FHWA helped to compile the interviews and produce the 27-minute video with the San Francisco Metropolitan Transportation Commission's videographer, Mark Johnson. The video includes content from Australia, Europe, India, the Philippines, South America, and the United States representing academics, nonprofits, national governments, cities, and international organizations. The concluding call to action for all transportation practitioners and young adults contemplating a career in transportation is to help women reach their potential by not limiting their travel choices because of fear. The video is available at www.cvent.com/events/6th-international-conference-on-women-s-issues-in-transportation/custom-113-c01736980c964d8093c8e32fc031e3b2.aspx.
Framing the Future
USDOT participants took turns staffing an information booth during the conference. The resounding sentiment was that it was a pleasure to network with students and young professionals who came to visit the booth. It provided a chance to educate them about the range of career opportunities and academic pathways to enter and to thrive in a transportation career.
Increasing the number of women in the transportation workforce in all modes and at all levels is integral in the advocacy for women's issues as transportation users. Women's voices must help frame the future of the U.S. transportation system through greater awareness and understanding regarding women's travel behaviors, safety and health considerations, technology, engineering and infrastructure impacts, and policies addressing gender in transportation.
Asha Weinstein Agrawal, PhD, the director of education for the Mineta Transportation Institute and the conference's co-chair, says, "Whether it is through scooters, electric bikes, automated vehicles, microtransit, or other mobility on demand services, there is still a lot of work to do to ensure that the mobility of the future will, out of the gate, meet the needs of women."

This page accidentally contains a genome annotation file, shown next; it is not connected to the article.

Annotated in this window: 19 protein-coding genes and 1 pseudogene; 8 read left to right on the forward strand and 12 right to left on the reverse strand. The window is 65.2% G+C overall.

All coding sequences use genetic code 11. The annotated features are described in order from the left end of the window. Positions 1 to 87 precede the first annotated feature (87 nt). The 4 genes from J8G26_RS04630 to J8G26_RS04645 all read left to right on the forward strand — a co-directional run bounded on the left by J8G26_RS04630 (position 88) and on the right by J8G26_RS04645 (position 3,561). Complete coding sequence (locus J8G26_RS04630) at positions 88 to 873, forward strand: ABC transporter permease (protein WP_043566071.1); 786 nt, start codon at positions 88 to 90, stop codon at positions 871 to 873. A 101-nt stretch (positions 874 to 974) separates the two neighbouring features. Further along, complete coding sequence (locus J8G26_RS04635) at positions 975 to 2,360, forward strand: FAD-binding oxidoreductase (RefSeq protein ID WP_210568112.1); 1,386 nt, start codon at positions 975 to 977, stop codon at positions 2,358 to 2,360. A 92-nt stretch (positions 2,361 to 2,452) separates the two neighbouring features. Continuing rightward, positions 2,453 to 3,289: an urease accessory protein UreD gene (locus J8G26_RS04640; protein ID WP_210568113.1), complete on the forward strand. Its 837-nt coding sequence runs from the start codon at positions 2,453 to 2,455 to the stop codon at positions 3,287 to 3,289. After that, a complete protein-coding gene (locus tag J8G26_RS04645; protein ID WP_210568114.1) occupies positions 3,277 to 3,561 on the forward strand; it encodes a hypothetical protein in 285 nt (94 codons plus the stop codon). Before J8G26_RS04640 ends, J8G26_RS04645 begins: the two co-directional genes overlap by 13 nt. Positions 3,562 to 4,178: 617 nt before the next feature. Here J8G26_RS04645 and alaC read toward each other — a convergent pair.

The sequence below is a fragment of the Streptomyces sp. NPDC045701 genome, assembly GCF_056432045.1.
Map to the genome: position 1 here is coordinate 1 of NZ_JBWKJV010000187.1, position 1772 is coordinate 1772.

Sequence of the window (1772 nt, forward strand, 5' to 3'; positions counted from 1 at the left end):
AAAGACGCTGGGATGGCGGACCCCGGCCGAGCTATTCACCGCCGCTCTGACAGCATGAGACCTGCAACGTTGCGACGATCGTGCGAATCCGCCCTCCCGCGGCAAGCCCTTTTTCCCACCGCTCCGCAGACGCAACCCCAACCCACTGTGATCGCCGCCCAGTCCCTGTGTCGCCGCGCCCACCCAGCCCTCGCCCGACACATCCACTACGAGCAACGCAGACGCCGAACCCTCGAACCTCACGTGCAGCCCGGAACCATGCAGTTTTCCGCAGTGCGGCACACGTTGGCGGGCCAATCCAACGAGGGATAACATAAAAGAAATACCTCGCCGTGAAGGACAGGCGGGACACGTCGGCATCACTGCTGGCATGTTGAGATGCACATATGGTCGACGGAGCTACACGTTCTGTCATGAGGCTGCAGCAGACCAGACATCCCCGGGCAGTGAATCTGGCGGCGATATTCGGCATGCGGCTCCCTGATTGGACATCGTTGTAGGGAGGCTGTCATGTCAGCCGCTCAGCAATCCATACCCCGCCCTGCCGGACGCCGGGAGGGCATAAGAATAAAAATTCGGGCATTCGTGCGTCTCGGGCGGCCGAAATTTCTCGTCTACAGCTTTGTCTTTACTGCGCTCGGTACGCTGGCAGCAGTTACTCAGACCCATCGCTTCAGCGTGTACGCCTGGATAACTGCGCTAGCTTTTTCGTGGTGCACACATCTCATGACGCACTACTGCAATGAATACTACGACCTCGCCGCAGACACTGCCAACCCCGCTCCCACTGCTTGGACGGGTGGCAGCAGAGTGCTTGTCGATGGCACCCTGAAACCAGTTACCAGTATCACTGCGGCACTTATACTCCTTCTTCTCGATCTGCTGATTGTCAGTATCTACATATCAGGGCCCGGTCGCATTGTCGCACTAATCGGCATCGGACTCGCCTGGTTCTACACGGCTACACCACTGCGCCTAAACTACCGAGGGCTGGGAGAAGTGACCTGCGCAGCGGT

Shari Schaftlein is the director of FHWA's Office of Human Environment. She has 34 years of public service spanning Tribal, State, and Federal governments and nonprofits. She has held leadership positions in the FHWA Office of Planning, Environment, and Realty for the past 16 years.
Jasmy Methipara is a research analyst in FHWA's Office of Transportation Policy Studies. She is leading research efforts that use data in innovative ways to identify and analyze transportation policy issues. She has a master of science in engineering from the University of Maryland.
For more information, see www.cvent.com/events/6th-international-conference-on-women-s-issues-in-transportation/custom-113-c01736980c964d8093c8e32fc031e3b2.aspx or contact Shari Schaftlein at 202–366–5570 or Shari.Schaftlein@dot.gov.